The 5 Biggest Myths in Scent Control

The 5 Biggest Myths in Scent Control

Scent control is one of the most hotly debated topics among hunters. Some hunters subscribe to a detailed routine that borders on superstition while others think the whole thing is smoke and mirrors.

No matter where you stand on the scent control spectrum, there are two facts that you can’t deny:

  1. Deer and other game are really good at detecting human odor
  2. You smell like a human
With these two facts combined, it seems logical that you’d have to do some type of scent management in order to be successful in the field. However, the hunting industry has been flooded with scent control products that don’t work to our satisfaction. All of these products have led to a lot of myths about scent control. Here are the five biggest ones.

1. Scent Control Doesn’t Work
There are a lot of scent control methods out there: clothes, sprays, detergents, soaps, pills, deodorants, and much more. And they almost all work--to an extent. It all comes down to what you mean by working.

On a basic level, most scent control products do control your scent. Wash with scent control body soap and you’ll wash away a lot of your odors. Put on scent control clothing and you’ll trap your odors next to your body. Spray yourself with scent control sprays and you’ll eliminate your human scent--for a little while.

And that’s where things start to get tricky. The reason people say scent control doesn’t work isn’t that they think these products don’t actually make you smell less like a human when you use them. It’s because they don’t do a good enough job controlling your scent for a long enough period to stop the deer from smelling you. Time and concentration are big factors here. You can spray yourself down and control your scent for a short time, but as time goes by and you start to sweat, you start to smell like a human again. No amount of spray is going to stop that. So in that sense, scent control doesn’t work.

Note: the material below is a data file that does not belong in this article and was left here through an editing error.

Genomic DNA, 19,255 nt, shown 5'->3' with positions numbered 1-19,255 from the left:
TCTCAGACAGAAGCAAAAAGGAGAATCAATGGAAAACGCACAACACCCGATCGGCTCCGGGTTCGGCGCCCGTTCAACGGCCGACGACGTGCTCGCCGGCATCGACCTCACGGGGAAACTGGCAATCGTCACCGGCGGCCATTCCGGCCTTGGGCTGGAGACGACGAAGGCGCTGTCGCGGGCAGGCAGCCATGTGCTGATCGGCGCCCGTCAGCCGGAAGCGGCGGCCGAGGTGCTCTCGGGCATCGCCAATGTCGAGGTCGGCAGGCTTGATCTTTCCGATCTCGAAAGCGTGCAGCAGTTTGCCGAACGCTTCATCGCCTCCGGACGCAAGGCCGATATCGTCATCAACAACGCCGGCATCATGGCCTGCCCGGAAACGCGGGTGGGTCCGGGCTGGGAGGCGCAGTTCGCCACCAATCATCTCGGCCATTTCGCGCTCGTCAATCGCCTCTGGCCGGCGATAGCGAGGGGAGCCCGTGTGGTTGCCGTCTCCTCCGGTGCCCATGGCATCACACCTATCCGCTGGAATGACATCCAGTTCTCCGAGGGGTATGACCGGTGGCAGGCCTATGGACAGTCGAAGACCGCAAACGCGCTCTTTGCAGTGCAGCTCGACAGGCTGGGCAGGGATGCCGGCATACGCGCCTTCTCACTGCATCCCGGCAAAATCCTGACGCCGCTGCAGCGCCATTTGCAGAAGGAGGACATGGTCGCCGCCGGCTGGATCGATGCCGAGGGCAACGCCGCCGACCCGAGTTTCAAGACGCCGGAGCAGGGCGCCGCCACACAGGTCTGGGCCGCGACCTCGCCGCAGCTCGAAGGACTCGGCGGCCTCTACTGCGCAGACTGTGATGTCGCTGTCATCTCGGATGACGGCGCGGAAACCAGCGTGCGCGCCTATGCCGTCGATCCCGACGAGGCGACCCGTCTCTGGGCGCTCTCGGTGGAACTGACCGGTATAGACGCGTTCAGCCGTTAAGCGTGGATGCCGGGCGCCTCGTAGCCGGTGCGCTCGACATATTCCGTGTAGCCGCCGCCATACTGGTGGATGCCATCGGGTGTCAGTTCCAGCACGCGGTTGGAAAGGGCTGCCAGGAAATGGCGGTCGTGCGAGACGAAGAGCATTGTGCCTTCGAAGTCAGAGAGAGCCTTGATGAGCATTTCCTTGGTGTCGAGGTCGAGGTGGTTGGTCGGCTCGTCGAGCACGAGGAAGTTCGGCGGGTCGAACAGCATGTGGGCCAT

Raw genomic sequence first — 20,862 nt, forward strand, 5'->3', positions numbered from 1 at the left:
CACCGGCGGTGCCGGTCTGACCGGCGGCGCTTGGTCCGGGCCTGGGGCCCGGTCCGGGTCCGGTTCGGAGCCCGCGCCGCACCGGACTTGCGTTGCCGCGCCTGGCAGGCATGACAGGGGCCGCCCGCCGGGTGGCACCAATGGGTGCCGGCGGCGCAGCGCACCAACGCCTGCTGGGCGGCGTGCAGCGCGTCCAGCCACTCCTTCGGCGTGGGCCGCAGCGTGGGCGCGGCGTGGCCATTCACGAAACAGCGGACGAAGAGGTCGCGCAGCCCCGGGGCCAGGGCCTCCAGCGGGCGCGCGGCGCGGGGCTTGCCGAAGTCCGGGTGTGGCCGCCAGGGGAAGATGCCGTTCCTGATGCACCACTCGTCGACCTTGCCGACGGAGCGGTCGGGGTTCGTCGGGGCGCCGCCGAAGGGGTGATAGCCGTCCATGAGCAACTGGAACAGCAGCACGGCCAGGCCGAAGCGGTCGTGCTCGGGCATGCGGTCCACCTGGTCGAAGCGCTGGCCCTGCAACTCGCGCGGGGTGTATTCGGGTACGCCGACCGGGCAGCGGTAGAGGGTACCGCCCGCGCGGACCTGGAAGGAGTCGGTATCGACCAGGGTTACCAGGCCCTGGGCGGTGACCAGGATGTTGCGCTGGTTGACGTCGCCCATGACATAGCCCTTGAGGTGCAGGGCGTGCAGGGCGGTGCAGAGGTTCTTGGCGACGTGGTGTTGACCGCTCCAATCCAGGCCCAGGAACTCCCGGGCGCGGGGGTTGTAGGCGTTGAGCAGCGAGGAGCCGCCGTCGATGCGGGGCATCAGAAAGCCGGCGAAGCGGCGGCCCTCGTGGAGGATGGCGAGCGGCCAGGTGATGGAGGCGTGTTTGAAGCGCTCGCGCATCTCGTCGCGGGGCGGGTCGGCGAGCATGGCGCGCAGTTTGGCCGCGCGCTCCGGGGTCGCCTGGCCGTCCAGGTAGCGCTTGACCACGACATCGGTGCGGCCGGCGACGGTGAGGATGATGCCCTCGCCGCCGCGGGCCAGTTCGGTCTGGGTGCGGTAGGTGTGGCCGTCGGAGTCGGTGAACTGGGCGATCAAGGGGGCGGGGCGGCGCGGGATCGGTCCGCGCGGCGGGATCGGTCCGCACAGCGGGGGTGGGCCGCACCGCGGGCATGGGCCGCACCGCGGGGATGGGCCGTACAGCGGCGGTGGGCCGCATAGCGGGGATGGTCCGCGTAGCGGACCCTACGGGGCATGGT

The problem with all the scent control products listed above--the ones that don’t “work”--is that they are passive forms of scent control. If you want scent control that works for your entire hunt, you need active scent control. In other words, you need something that continuously produces the means to destroy your human odor before it can get to the deer’s nose. That’s exactly why you need to use oxidation as your primary scent control technique. An Ozonics unit is the industry’s only in-the-field ozone generator for continuous scent control that works.

2. Scent Control Makes You a Better Hunter
There are the people who think scent control doesn’t work at all, and then there are the people who think it’s a guaranteed way to get a prize-winning buck. This just simply isn’t how it works.

Use all the scent control you want, but you still have to choose the right stand, get to your stand without being detected, and take the right shot in order to get your target. You have to be patient. You have to be a good shot--and know where to aim. You have to know how to set up your stand. You can’t just walk into the woods with a bottle of spray and some fancy gear and take down every animal around.

Having a great scent control product doesn’t guarantee that a 16-point buck is going to walk right in front of you and stop for a picnic. And even if he does, your scent control isn’t going to take the shot that takes him down. No matter how much scent control you use, you still have to be a good hunter--and maybe even a little lucky--to have success in the field.